According to Dr. Thomas Shapiro, the American dream “is the promise that those who work equally hard will reap roughly equal rewards” (Shapiro, 2004, p. 87). Higher education is widely regarded as a vehicle for sustaining this dream. This belief in the potential of education to act as an equalizer is supported by research, which consistently shows that a person who attains a four-year college degree earns more than a person who does not attain a four-year degree. Indeed, there is considerable evidence that educational achievement is the primary way that Americans born in poverty may leave it. Stories of those who escape poverty through education serve to support a reassuring narrative: providing access to higher education is all that is needed to keep the American dream vibrant.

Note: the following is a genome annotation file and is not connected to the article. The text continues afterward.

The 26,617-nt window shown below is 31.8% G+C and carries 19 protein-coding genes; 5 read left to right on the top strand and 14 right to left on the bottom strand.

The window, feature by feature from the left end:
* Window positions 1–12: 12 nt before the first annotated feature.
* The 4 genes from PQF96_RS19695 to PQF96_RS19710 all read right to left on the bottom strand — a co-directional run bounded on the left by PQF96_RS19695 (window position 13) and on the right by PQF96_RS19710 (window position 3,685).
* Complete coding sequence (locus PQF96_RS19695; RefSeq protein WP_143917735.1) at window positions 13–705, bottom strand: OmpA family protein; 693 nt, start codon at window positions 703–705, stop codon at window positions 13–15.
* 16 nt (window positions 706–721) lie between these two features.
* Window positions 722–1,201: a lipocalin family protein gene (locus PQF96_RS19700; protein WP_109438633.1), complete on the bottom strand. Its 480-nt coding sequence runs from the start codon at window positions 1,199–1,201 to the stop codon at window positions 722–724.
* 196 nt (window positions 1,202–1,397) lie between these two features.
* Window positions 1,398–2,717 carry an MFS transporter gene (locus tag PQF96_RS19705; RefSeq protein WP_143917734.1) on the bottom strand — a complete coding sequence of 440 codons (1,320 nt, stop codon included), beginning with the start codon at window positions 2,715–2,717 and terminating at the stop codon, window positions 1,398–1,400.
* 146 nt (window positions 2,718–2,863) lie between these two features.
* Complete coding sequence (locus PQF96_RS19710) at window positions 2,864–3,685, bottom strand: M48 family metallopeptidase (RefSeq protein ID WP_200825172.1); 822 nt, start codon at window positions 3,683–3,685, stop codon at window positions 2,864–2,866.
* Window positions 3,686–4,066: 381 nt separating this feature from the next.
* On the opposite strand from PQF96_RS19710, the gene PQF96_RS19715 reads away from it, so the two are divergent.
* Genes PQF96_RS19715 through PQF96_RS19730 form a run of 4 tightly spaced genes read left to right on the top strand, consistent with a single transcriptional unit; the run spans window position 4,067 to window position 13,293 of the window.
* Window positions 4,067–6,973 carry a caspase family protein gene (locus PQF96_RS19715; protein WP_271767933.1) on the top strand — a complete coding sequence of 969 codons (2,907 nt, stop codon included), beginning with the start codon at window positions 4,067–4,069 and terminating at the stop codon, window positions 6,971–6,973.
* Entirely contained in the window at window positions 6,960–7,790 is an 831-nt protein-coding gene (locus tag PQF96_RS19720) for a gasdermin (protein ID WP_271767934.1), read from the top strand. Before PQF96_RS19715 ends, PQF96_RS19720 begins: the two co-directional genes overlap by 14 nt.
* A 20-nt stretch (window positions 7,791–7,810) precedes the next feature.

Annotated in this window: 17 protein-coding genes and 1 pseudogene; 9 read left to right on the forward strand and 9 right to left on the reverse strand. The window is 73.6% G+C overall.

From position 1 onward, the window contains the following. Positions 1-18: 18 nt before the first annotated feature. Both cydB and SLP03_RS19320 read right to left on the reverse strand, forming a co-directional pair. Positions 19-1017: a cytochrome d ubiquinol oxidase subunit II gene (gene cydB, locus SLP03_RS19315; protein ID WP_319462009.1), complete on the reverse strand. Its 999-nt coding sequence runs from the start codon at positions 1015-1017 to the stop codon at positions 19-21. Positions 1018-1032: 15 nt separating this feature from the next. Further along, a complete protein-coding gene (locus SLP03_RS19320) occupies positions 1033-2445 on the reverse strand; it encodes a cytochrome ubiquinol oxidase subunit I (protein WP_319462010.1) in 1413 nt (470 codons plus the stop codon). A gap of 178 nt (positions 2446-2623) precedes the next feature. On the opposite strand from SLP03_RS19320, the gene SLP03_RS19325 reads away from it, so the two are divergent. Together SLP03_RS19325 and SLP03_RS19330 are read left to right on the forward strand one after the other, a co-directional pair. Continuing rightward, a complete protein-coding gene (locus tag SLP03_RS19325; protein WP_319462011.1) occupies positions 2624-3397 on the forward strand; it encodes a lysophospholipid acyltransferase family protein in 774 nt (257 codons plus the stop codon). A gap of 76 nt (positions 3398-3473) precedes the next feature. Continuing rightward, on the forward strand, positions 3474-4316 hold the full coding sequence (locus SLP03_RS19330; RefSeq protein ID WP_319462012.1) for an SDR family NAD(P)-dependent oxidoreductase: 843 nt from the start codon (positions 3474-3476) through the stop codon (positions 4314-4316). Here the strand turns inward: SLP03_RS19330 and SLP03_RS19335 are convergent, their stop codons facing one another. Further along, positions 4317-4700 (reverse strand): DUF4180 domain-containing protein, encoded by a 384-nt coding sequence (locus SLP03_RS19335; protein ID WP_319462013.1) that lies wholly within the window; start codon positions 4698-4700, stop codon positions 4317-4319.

There have always been holes in this vision of American success, but today more than ever, higher education’s role as a force for equity has deteriorated, such that college may serve more to perpetuate the status quo than to create ladders of opportunity. Tracing and naming the factors that contribute to the erosion of higher education’s equalizing role is an essential step in reinvigorating the American dream. Uncovering those factors begins with an honest conversation about student debt.
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